Vietnam may see more Zika cases because community immunity to the mosquito-borne Zika virus is still low, particularly in central, southern and Central Highland provinces.
Deputy Director of the health ministry’s Diseases Control Division Nguyen Duc Khoa made the warning at a talk held on the Government’s e-portal chinhphu.vn on November 24.
He said that as of November 21, Zika had been found in seven provinces and cities, namely Binh Duong, Long An, Ba Ria-Vung Tau, Phu Yen, Dak Lak, Khanh Hoa and Ho Chi Minh City.
So far, Zika was found mostly in localities with temperatures of 20-30 degrees Celsius, which aids the development of the mosquitoes which carry the virus causing Zika.
Meanwhile, Ho Chi Minh City’s Preventive Medicine Centre diagnosed nine more Zika patients by November 25, bringing the total number of cases in the city to 74 and total number of cases in the country to 83.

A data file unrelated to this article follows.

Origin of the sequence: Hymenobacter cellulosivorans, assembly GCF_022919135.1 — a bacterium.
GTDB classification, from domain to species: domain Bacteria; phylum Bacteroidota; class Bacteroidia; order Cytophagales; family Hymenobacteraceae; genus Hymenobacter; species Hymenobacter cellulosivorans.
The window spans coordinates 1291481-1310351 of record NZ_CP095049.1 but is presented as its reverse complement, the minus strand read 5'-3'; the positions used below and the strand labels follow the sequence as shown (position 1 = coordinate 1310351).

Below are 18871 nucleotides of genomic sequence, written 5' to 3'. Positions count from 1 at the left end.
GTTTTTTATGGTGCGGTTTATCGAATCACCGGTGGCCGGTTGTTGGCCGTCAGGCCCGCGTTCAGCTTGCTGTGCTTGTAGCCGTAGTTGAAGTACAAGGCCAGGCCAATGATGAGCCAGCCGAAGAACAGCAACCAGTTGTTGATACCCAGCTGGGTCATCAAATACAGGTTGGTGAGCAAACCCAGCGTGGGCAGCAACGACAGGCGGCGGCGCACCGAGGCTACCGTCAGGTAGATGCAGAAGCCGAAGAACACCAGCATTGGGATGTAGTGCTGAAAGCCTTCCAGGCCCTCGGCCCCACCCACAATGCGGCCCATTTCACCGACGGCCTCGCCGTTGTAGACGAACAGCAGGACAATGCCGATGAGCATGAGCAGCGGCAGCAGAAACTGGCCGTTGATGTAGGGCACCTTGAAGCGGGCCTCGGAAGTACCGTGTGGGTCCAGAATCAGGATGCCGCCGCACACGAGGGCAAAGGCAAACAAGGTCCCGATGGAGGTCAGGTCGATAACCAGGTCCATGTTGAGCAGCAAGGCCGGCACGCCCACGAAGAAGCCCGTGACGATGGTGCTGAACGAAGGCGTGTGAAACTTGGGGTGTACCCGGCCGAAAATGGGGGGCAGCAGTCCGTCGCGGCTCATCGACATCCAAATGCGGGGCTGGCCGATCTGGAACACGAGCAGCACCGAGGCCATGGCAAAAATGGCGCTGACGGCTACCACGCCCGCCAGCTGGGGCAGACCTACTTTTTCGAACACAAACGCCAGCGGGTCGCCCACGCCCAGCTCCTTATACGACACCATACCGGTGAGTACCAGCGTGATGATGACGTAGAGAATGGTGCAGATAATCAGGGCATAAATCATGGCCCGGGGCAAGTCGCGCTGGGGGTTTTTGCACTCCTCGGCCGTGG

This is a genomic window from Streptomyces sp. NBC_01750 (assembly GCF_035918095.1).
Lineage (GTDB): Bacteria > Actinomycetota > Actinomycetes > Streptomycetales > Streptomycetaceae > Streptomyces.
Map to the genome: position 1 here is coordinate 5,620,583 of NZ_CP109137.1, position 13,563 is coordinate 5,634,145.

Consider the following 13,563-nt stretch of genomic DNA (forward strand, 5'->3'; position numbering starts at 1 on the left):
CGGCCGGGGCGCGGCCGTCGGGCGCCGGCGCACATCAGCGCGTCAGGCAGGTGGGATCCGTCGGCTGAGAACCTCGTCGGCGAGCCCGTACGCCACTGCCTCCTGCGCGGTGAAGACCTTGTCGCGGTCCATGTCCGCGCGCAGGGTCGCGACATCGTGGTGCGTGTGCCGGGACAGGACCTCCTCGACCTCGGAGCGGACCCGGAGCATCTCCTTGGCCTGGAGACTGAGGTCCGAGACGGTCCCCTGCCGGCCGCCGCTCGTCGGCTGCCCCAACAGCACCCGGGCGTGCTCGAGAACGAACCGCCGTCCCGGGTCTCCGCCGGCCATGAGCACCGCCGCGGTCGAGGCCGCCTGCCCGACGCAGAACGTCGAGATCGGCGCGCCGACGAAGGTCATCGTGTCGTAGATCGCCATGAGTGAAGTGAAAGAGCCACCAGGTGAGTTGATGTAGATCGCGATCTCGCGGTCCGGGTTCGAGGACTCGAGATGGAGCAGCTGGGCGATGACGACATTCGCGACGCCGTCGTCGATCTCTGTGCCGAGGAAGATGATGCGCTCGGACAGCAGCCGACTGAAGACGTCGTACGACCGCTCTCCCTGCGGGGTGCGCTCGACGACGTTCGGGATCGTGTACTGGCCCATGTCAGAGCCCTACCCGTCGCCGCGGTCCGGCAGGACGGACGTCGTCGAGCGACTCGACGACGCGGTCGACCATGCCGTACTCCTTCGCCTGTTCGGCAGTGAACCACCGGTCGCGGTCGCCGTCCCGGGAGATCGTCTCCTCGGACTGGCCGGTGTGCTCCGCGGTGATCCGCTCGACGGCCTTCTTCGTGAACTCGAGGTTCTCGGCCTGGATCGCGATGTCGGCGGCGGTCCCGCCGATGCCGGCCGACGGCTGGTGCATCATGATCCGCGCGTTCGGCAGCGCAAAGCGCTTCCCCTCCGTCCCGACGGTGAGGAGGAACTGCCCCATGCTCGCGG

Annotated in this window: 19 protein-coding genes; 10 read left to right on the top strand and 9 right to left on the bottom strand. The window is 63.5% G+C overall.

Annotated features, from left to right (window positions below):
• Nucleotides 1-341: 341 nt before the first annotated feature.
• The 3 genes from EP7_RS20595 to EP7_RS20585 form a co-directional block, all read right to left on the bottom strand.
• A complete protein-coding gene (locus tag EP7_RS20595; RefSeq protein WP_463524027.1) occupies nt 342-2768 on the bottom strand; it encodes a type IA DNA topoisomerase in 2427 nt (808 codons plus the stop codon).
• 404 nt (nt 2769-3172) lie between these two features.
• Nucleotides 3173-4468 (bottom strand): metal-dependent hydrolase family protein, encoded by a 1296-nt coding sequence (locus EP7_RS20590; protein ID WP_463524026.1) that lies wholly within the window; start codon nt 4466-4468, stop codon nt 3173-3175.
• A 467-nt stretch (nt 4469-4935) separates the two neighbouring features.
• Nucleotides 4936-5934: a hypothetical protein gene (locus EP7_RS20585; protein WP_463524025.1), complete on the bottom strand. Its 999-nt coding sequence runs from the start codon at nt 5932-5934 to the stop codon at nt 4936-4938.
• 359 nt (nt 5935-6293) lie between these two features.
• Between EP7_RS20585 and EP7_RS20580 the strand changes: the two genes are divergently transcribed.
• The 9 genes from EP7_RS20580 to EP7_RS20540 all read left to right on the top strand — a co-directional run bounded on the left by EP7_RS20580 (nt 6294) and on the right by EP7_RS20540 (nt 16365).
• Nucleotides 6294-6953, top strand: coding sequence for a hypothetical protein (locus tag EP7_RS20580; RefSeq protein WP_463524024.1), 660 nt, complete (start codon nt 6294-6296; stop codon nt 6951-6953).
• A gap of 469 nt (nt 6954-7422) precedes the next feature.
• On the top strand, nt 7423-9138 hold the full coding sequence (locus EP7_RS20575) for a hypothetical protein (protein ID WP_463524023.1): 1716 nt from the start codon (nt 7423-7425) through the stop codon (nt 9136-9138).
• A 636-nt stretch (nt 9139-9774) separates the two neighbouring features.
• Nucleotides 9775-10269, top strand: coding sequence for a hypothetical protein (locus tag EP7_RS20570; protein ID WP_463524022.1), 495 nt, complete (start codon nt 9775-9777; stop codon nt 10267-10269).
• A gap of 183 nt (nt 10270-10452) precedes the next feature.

Dr. Tran Danh Cuong, deputy director of the Central Obstetrics Hospital, said that Zika is dangerous for pregnant women and about 3-12 percent of babies with Zika-infected mothers suffered from microcephaly, in which babies are born with abnormally small heads and restricted brain development.
He said that there is no medicine to treat the disease and no vaccine to prevent it.
Pregnant women living in or travelling to areas with Zika should go to hospital for Zika tests, Cuong said, adding that doctors could detect microcephaly from the 18th week of pregnancy.
Women who were suspected to have Zika during their first three months of pregnancy could receive free Zika tests at healthcare centres, he said.
Earlier this month, the World Health Organisation declared that the mosquito-borne Zika virus will no longer be treated as an international medical emergency.
However, by lifting its nine-month-old declaration, the UN’s health agency is acknowledging that Zika is here to stay.
The move is not a demotion of the disease, Pete Salama, executive director of WHO’s health emergencies programme, told a press conference.
“We are not downgrading the importance of Zika. By placing it as a longer-term programme of work, we are saying Zika is here to stay and the WHO’s response is here to stay.”./.